--From Destroying the Tangible Illusion of Reality or Searching for Andy Kaufman

How do I show death? How do I share my experience with the reader, the way that dying disassembled me. Mine was not a slow demise. I melted—down to 50 pounds of body weight, burned from CHEMO and radiation therapy and still fighting the lymphoma while being treated by the Hospital of the University of Pennsylvania in Philly. I clung to life with tenuous tether. I don’t know why I held on. It just felt like what I should do.

“The itch is a bitch.”
That’s the battle-cry at the end of the book. Why do we struggle to hold on to every second of life? I’ve got this itch to live that needs to be scratched. I live for life, hungry for it, needing more and more, addicted and under its power. I longed to turn the page. Life is a saga of stories, and I yearned to see what was going to happen next. I was 18 and eager to see my life written out on back of the spirit of the sky and land, to define my vacant name, to see what I’d become.

Then, I slipped between worlds. A fog clouded my head. I no longer felt. Dying became as easy as living, and merely gravity, momentum kept me on either side of the spectrum. I remember feeling hollowed out like my soul had gone on a head of me, waiting for my body to finally expire. Dying is a process, a tailspin. That final connection was never made. My body never stopped. My heart beat kept beating.

The scene from the play symbolizes that feeling of reality disintegrating. It represents the hazy atmosphere and perspective. Snow fell in my eyes. It took me years to come back from it, to feel grounded in the living realm, and at times I still slip, can’t figure out what’s real, what has substance and what is that misty dream. I’m terrified I’m going to wake up to it, to find I’m still on that table being burned with radiation in one final dream before I wake—then wake from life.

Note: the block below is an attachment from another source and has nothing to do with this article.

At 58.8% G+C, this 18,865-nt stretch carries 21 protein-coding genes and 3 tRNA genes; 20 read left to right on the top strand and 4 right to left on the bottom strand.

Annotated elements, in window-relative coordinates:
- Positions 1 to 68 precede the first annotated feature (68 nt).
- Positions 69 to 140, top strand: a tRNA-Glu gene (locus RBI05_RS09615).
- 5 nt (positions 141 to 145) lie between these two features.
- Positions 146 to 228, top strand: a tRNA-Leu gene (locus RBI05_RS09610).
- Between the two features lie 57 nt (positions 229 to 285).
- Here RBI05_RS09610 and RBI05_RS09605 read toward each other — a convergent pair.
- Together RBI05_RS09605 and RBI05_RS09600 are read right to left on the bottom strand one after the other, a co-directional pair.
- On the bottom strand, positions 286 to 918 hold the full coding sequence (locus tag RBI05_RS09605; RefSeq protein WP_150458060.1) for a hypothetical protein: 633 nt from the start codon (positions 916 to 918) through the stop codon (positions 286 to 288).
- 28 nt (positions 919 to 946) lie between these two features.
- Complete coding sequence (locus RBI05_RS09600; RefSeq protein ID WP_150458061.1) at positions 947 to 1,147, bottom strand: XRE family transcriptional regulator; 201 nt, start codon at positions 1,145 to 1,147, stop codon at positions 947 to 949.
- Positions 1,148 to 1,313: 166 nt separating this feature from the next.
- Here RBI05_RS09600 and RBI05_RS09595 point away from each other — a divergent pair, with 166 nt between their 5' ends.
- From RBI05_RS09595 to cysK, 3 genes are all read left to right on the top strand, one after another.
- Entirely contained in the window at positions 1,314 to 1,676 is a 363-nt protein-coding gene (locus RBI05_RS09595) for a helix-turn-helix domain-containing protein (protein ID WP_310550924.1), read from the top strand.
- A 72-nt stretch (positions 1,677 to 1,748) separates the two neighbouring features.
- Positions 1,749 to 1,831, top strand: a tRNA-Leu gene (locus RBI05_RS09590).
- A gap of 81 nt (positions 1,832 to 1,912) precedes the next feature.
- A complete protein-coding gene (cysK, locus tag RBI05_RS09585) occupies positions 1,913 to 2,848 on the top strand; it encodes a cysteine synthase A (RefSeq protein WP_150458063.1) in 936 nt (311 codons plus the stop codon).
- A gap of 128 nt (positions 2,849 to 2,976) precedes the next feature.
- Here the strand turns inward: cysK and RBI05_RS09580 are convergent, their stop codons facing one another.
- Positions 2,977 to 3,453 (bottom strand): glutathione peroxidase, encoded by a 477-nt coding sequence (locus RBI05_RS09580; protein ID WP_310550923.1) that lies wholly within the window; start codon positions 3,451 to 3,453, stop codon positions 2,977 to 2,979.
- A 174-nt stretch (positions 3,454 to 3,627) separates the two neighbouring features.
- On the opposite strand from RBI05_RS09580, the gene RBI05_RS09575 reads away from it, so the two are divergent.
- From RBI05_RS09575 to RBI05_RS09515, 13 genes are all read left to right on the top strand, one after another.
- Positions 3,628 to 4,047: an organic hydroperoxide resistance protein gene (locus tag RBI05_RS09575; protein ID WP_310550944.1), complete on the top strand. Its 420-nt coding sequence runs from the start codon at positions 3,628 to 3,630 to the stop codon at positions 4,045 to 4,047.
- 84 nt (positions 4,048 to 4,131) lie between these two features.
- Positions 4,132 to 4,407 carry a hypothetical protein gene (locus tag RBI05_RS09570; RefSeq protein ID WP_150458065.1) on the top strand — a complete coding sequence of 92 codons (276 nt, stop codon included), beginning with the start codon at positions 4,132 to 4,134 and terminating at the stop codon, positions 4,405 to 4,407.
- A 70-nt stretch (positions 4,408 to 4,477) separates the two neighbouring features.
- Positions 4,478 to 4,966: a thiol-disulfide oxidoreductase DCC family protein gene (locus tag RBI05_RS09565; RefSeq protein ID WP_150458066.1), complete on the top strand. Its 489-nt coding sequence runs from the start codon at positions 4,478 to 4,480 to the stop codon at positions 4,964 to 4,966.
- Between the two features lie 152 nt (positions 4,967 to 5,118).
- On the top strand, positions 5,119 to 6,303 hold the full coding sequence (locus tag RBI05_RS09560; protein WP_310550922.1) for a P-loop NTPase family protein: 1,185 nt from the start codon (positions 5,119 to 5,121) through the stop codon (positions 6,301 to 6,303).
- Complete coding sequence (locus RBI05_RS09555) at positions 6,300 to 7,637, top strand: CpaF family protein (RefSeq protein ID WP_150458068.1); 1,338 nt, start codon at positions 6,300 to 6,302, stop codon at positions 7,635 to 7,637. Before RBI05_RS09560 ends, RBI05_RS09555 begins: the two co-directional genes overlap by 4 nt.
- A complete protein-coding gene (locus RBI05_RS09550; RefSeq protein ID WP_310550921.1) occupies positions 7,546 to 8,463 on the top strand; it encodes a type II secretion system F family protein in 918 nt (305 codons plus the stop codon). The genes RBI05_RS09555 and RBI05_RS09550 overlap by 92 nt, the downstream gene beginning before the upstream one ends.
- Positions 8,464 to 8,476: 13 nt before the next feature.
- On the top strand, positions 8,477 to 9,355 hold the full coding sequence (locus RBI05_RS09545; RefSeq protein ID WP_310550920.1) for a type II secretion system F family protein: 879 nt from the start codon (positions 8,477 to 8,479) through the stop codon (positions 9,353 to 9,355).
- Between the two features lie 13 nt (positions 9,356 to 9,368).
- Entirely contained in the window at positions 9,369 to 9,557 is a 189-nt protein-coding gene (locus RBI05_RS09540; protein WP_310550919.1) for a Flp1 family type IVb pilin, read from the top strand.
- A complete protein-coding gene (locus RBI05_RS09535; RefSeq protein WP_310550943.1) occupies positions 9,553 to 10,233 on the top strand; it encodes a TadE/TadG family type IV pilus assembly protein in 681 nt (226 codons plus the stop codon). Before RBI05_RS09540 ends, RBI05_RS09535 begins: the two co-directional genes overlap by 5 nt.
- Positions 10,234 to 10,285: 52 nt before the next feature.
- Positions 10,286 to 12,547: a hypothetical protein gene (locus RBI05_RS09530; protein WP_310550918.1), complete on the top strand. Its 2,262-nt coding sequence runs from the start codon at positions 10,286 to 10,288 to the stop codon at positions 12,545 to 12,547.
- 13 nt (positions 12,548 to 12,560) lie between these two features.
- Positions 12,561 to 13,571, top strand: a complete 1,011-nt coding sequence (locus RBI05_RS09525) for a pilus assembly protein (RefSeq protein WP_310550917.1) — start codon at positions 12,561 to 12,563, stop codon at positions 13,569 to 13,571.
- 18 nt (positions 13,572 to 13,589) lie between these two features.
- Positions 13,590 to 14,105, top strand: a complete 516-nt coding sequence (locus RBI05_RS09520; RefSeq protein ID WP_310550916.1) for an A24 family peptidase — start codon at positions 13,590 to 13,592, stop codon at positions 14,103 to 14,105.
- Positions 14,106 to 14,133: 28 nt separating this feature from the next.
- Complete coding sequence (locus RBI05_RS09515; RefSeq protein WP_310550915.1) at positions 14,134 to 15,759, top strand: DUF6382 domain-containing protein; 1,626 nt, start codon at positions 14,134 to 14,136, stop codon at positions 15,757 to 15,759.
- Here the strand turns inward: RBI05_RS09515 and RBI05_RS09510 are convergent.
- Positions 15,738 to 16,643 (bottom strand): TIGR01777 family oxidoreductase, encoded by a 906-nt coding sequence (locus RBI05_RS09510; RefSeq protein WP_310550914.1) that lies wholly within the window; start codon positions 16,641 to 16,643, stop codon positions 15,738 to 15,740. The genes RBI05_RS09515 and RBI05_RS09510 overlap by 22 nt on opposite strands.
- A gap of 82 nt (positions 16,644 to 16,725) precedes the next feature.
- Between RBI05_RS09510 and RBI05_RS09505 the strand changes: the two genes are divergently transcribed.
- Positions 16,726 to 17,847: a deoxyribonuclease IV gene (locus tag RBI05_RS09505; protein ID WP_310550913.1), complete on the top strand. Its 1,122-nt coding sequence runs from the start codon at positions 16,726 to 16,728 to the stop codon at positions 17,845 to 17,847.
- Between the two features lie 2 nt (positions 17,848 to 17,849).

The play is in the book. It’s the play that answers all the questions, satisfies the mysteries. It’s the revelation, the key. The paperback is out and will be in bookstores.

The second anthology in the Stargate Far Horizon’s anthology, Points of Origin, is available. I was thrilled to have a story in this collection, Hermiod’s Last Mission. Science fiction is the modern mythology, and I have a love of Stargate Atlantis. It’s always been a dream to write for the series, to add a chapter to the great saga enjoyed by millions of international fans. I dared to write about the last chapter of the fan-favorite race, the Asgard. Little is known about their final days. The last episode of SG-1 showed their collective suicide after summoning the humans to their new home world—and final resting place—to share the sum of their knowledge and technology. How did they come to that decision after years of resistance when they treated humans like children how couldn’t be trusted? That’s my story. Hermiod, posted with the Atlantis team, is commanded by Thor to observe human nature and present his opinion to the Asgard High Council.

This anthology is out from Fandemonium Books. It required approval from MGM, thus it is considered canon. It is a personal achievement to add to the story.

Monday, November 30, 2015

Max Won't Let My Kevorkian Novella Die

So my novel, Destroying the Tangible Illusion of Reality or Searching for Andy Kaufman, has been released from Perpetual Motion Machine Publishing. I didn’t realize this at the time, but Max Booth III is using my work to destroy reality. If all goes well, any foundation the human race has in its understanding of the world and universe will be entirely dissolved by Yule. I attack complacency. I offend arrogance. I animate stasis.

This is my familiar battle—the old war song I keep humming.
I shout my story to the sun; It’s all there is left to do. I can’t bring my lost ones back to this world, nor can I bring back myself; however, I can keep laying down prose like planting thorn bushes. No one may read this. Everyone might. I cast it into your oceans like a message in a bottle. I have no vanity. Pain destroyed my ego.

 --Excerpt from Doctor Kevorkian Goes to Heaven by T. Fox Dunham